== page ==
Bringing together some of the finest improvising musicians of his generation, in 2003 Simon founded Ensemble Venezuela as a vehicle for exploring the affinities between jazz and Venezuelan music. Its mission is the exploration of the marriage between these styles through the creation of new works and arrangements of compositions by Venezuelan masters. In 2005 Chamber Music America awarded Simon a grant to compose his "Venezuelan Suite", a work that crosses the boundaries between jazz, chamber music and Venezuelan folk music. "Venezuelan Suite" is undoubtedly Simon’s most important work to date. It inspired the creation of a series of abstract paintings by artist Ellen Priest: "Jazz Paintings on Paper: Improvisations on the Venezuela Suite." On February 24, 2007, while Simon was artist-inresidency at Ursinus College in Collegeville, Pennsylvania, Ensemble Venezuela performed the "Venezuelan Suite" at the Philip & Muriel Berman Museum of Art during an exhibition of Priest's works, offering viewers and listeners the rare opportunity to experience both artists’ works together. On several occasions Simon has been invited to give presentations on the compositional process of this work, most notably at Stetson University in DeLand, Florida; Ursinus College in Collegeville, Pennsylvania; Rutgers University in New Brunswick, New Jersey; and the New York University Department of Music Colloquium in New York.
Since its inception, Simon's Venezuelan Suite has formed an integral part of Ensemble Venezuela's repertoire who, over the course of several enthusiastically received performances, has further developed and refined its interpretation of the work, achieving a level of maturity worthy of experiencing. "Venezuelan Suite was born from my desire to consolidate my cultural heritage, my love for classical music and my experience as a jazz musician," says Simon. "Despite its rich and varied folklore, Venezuelan music has yet to obtain the recognition that other musical traditions from Latin America have received. Ever since I rediscovered the music of my homeland, I've been fascinated by its sheer beauty as is evident by the ubiquitous folk songs heard in many of my recordings since my second album (Edward Simon, 1995). Reflected in it are the sounds of the various ethnic groups that make up its inhabitants, an amalgamation predominantly of its indigenous people, Spanish and Africans, manifesting in a myriad of forms. Over time, my growing interest led me to want to delve more deeply and explore the possibility of integrating my cultural heritage into my practice in a more holistic manner. That is, rather than making jazz adaptations of folk melodies, as I had done previously and as I’ve done here with “El Diablo Suelto”, to create a work which fuses Venezuelan music’s infectious rhythms and lyricism with the richness and interplay of jazz harmony and improvisation."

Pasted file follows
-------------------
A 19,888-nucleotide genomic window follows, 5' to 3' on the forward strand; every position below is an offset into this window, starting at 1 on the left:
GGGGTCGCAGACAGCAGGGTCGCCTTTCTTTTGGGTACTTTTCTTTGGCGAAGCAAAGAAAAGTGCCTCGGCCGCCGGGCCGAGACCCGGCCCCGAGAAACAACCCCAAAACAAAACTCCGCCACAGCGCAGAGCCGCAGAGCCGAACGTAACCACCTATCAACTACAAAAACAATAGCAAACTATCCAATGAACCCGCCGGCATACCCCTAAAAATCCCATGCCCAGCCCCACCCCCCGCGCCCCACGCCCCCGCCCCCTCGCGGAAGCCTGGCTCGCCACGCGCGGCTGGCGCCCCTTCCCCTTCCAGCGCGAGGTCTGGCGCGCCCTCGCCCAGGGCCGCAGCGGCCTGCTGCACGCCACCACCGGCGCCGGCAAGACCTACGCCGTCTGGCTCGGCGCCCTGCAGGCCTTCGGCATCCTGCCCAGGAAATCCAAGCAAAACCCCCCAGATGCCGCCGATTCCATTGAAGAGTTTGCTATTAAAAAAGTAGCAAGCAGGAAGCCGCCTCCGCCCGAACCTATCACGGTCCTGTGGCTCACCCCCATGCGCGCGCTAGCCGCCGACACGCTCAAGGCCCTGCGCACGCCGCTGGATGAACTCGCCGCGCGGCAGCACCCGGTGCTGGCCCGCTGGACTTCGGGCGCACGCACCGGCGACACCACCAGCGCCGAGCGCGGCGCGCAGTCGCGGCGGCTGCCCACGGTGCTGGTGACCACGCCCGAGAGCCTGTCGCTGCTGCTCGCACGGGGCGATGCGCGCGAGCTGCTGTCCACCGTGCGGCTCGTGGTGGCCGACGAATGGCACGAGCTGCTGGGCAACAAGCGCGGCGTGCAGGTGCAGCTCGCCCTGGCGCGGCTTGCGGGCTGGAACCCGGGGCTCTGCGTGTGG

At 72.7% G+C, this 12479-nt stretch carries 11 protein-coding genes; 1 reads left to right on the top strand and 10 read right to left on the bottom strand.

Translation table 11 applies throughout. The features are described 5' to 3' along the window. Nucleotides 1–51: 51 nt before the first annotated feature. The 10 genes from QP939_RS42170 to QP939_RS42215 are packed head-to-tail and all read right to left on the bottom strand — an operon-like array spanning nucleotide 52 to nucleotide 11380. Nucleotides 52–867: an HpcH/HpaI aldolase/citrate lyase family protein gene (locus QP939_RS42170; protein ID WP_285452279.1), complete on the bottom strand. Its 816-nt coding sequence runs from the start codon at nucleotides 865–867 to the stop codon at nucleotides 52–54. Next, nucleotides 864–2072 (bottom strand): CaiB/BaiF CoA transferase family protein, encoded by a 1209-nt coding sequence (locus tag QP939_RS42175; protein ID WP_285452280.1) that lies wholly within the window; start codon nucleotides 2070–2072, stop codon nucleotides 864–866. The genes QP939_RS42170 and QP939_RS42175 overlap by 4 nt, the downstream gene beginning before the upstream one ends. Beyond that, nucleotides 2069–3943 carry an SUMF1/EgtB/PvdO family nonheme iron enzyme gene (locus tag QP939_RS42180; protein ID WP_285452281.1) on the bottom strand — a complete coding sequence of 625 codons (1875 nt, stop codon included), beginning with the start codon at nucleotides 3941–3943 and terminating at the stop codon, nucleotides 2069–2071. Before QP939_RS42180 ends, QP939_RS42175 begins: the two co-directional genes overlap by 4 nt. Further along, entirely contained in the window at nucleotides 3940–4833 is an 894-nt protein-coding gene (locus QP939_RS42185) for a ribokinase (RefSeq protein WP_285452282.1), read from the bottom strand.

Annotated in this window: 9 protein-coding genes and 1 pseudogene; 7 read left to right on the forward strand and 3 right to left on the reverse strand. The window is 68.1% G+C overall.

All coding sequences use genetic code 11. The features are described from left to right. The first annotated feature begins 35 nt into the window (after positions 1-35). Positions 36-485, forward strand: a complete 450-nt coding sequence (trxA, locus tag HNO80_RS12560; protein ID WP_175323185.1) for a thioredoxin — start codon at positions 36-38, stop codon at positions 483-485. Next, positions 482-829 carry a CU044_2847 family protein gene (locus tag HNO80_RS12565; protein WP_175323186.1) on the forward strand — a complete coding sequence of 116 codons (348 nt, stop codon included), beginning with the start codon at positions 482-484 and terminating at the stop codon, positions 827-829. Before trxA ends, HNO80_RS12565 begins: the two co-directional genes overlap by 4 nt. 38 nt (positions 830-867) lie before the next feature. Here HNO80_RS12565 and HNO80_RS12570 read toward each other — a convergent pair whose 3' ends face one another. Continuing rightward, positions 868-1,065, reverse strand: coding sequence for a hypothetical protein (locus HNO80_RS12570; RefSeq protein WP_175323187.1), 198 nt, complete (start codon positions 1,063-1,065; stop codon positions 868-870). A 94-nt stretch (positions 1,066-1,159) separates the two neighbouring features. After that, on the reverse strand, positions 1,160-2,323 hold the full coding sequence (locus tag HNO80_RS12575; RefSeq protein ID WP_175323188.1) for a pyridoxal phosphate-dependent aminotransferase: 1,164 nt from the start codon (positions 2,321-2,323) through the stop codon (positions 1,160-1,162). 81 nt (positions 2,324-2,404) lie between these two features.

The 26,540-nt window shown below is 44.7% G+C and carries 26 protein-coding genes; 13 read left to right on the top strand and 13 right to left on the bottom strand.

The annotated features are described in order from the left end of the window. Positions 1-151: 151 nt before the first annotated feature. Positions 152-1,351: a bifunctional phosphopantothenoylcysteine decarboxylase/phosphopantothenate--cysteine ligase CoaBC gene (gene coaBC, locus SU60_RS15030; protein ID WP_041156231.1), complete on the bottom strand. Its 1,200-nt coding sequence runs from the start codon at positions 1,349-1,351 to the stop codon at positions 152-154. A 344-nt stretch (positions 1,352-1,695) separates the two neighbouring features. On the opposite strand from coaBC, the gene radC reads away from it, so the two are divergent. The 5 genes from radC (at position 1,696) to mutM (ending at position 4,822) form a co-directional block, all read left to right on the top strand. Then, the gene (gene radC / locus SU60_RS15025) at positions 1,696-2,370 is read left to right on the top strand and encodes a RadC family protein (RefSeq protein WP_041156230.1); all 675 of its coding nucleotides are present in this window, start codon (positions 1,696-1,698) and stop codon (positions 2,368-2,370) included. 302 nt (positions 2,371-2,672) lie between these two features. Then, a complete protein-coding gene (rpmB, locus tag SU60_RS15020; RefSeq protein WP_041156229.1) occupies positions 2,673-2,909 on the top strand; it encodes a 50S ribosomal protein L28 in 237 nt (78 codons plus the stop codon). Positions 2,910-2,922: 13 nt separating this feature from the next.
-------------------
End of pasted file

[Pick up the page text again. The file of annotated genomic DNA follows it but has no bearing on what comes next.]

Marco Granados (flute), a recent Winner of the YouTube Symphony Orchestra 2011 competition, maintains an active international career as a soloist, chamber musician, and teacher. His diverse repertoire spans from classical to folk, with an emphasis on Latin-American music as his specialty. He has been a member of many critically acclaimed ensembles, among them the Quintet of the Americas and Triangulo (Latin American Chamber Trio). As a founding member of the Amerigo Ensemble, The Camerata Latinoamericana and the Granados/Abend Duo, Mr. Granados’ collaborations also include those with The Cuarteto Latinoamericano, The Chamber Music Society of Lincoln Center and with such distinguished artists as Paquito D'Rivera, flutist Ransom Wilson, harpist Nancy Allen, oboist Heinz Holliger, flutist William Bennett, as well as with soprano Renee Fleming and baritone Dwayne Croft. Recent performances include recitals at Wigmore Hall in London, tours of the US, Slovenia and South Africa. He has also performed at many summer music festivals including Moab, Chautauqua and the Colorado Music Festival in addition to the Caramoor International Music Festival. Mr. Granados is Music Advisor to Caramoor’s Latin American Music Initiative: Sonidos Latinos. His album Sunflute brought him a Grammy nomination in 1999.
Tenor Sax and Bass Clarinet
John Ellis has never been an artist who stays in one artistic place very long. Born in North Carolina, he took piano lessons as a child, soon switched to clarinet, and first became seriously drawn to music when he heard the music of legendary ragtime composer Scott Joplin. After moving to New Orleans, Ellis' jazz chops improved radically as he gigged with the likes of Ellis Marsalis and Walter Payton. After three years in the Big Easy he then went north to New York City, graduating from the New School and settling into the city's thriving jazz scene. Along the way, Ellis spent six years as a member of jazz guitarist Charlie Hunter's group, cutting four albums with them while also developing his own sound. He has released five critically acclaimed albums as a leader.